With increasing anthropogenic and natural pressures on the iconic Ajanta Caves in Maharashtra, there's a growing fear that this piece of ancient Indian culture might soon be lost for eternity.
However, Nashik-based artist-photographer Prasad Pawar has spent the last 27 years meticulously researching, documenting, photographing, and digitally restoring paintings and sculptures in the caves for posterity.
Here's more about the incredible work he's done.
A brief history of the Ajanta Caves
The Ajanta Caves were declared to be a UNESCO World Heritage site in 1983. The paintings and sculptures inside were done by unknown Buddhist monks between 2nd century BC and 6th century AD. The site has 29 caves including unfinished ones.
Pawar set his heart on Ajanta from his college days
Ever since his first year as an art student in the Maharashtra government-run Nashik Kala Niketan Chitrakala Mahavidyalaya, the broken narratives of the Ajanta murals have been bothering Pawar.
By the time he finished art school, Pawar had set his heart on restoring Ajanta and displaying its cultural achievements for a global audience through photographic documentation and digital restoration.
Pawar holds special ASI permit for his restoration work
In pursuance of his dreams, Pawar obtained a special permit from the Archaeological Survey of India which allows him to photograph the paintings from close-quarters without flash.
With his Canon and Hasselblad cameras, and custom-built technology, Pawar has been photographing paintings and sculptures segment by segment, followed by digital color correction and digital restoration of missing elements (characters, ornaments etc.) in accordance with originals.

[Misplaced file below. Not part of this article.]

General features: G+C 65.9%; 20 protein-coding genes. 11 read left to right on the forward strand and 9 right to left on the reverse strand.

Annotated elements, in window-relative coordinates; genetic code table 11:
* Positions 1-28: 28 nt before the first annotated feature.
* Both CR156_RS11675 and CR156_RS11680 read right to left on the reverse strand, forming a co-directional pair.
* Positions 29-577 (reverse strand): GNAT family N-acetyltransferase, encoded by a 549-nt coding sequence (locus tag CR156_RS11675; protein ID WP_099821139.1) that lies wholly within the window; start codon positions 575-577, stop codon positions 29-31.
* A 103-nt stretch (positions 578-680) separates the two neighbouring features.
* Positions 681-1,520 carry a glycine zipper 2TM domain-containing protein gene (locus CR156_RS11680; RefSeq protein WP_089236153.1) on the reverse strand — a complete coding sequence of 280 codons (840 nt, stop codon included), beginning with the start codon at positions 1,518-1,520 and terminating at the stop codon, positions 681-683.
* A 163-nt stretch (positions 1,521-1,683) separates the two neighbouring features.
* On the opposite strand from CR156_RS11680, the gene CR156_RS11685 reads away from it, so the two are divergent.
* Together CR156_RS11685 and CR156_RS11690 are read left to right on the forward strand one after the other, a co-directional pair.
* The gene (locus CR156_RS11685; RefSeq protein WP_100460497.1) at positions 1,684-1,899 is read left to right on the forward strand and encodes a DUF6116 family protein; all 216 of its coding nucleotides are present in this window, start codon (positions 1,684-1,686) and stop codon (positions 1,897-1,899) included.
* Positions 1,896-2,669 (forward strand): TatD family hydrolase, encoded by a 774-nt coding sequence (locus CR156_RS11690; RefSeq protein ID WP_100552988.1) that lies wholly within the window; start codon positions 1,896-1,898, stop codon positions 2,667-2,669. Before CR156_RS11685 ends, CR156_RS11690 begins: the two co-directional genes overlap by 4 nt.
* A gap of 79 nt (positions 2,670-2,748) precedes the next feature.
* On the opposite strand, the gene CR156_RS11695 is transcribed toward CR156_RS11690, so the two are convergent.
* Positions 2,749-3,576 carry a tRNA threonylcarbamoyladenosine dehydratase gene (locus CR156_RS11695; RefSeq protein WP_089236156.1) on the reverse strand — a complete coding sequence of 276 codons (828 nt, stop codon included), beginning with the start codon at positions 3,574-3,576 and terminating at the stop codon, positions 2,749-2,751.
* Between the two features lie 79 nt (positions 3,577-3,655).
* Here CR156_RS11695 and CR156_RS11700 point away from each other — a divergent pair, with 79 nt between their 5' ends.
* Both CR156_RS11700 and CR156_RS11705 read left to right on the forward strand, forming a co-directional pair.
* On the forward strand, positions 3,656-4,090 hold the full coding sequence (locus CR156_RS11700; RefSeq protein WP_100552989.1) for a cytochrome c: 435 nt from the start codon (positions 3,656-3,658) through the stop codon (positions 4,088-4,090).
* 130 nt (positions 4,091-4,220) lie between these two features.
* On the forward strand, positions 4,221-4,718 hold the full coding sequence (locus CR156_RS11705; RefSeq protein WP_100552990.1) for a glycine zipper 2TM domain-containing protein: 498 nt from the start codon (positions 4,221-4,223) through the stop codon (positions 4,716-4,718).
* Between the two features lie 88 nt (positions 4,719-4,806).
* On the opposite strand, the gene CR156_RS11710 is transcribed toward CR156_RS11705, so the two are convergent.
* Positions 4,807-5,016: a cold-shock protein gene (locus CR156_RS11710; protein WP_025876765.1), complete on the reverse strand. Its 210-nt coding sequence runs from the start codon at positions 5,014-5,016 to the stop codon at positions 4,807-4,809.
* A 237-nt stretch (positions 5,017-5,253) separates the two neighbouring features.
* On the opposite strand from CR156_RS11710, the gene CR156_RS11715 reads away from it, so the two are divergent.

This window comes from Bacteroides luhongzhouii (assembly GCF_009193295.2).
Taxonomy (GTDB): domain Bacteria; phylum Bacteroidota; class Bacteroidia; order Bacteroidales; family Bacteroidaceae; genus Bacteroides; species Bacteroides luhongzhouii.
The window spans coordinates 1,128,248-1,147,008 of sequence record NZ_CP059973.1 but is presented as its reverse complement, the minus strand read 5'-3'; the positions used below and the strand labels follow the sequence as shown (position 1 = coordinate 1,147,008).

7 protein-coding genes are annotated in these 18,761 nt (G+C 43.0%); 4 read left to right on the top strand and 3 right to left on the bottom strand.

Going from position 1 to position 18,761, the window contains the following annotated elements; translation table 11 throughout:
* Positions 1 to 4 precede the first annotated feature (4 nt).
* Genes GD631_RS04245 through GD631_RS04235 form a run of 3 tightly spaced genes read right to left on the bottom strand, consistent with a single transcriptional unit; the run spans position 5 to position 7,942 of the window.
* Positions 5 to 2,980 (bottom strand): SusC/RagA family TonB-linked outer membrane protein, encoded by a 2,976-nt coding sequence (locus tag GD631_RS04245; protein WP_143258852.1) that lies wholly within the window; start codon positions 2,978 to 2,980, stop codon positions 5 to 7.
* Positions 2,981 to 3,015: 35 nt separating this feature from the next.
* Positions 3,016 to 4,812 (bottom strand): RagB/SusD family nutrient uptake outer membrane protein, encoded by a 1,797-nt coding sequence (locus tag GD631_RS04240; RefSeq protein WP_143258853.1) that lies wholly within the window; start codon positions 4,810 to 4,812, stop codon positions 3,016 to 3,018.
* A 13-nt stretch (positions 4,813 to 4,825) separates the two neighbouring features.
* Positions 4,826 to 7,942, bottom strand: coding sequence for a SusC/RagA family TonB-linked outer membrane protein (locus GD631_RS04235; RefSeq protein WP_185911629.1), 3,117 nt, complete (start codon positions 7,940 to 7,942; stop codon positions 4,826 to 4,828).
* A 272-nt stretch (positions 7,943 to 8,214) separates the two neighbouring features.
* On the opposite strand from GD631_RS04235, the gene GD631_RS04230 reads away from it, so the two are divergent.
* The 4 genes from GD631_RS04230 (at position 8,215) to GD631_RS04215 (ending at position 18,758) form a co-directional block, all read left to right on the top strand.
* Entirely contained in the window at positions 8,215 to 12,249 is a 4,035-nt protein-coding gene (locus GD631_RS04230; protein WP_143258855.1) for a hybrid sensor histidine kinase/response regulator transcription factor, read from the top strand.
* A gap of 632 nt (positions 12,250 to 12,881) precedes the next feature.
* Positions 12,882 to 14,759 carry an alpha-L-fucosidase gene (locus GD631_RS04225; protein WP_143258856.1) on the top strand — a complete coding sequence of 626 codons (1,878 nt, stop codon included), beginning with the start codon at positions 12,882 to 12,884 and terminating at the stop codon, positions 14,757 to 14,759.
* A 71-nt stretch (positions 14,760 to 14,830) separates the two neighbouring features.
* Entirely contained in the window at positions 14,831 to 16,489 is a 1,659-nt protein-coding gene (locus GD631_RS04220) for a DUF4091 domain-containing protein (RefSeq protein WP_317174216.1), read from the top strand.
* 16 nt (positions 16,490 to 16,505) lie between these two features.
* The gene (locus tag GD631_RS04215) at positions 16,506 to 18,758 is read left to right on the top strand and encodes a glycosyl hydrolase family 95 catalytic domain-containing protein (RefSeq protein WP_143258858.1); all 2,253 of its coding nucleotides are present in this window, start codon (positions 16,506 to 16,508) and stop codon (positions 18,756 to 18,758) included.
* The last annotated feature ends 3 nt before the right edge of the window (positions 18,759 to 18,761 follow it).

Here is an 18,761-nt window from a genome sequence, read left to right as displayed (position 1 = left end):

Challenges faced by Pawar in his digital restoration work
Owing to the semi-darkness of the caves and restrictions on flash usage, Pawar painstakingly photographs only those segments of paintings and sculptures illuminated by natural light - missing a window means waiting a year for another opportunity.
To comprehend details, he only shoots 2ft x 2ft of a work at a time.
Additionally, his historical research has to be precise for accurate digital restoration.
Pawar has made a different in preserving Ajanta's heritage
Till date, Pawar has completed digital restoration of an incredible 14,400 sq. inches of Ajanta's artwork.
Seventy of Pawar's digitally restored Ajanta paintings were displayed at an exhibition held by the Indira Gandhi National Centre for Arts (IGNCA).
IGNCA is also exploring options to see if Pawar's method of digitally preserving ancient culture can be employed to preserve other ancient heritage site.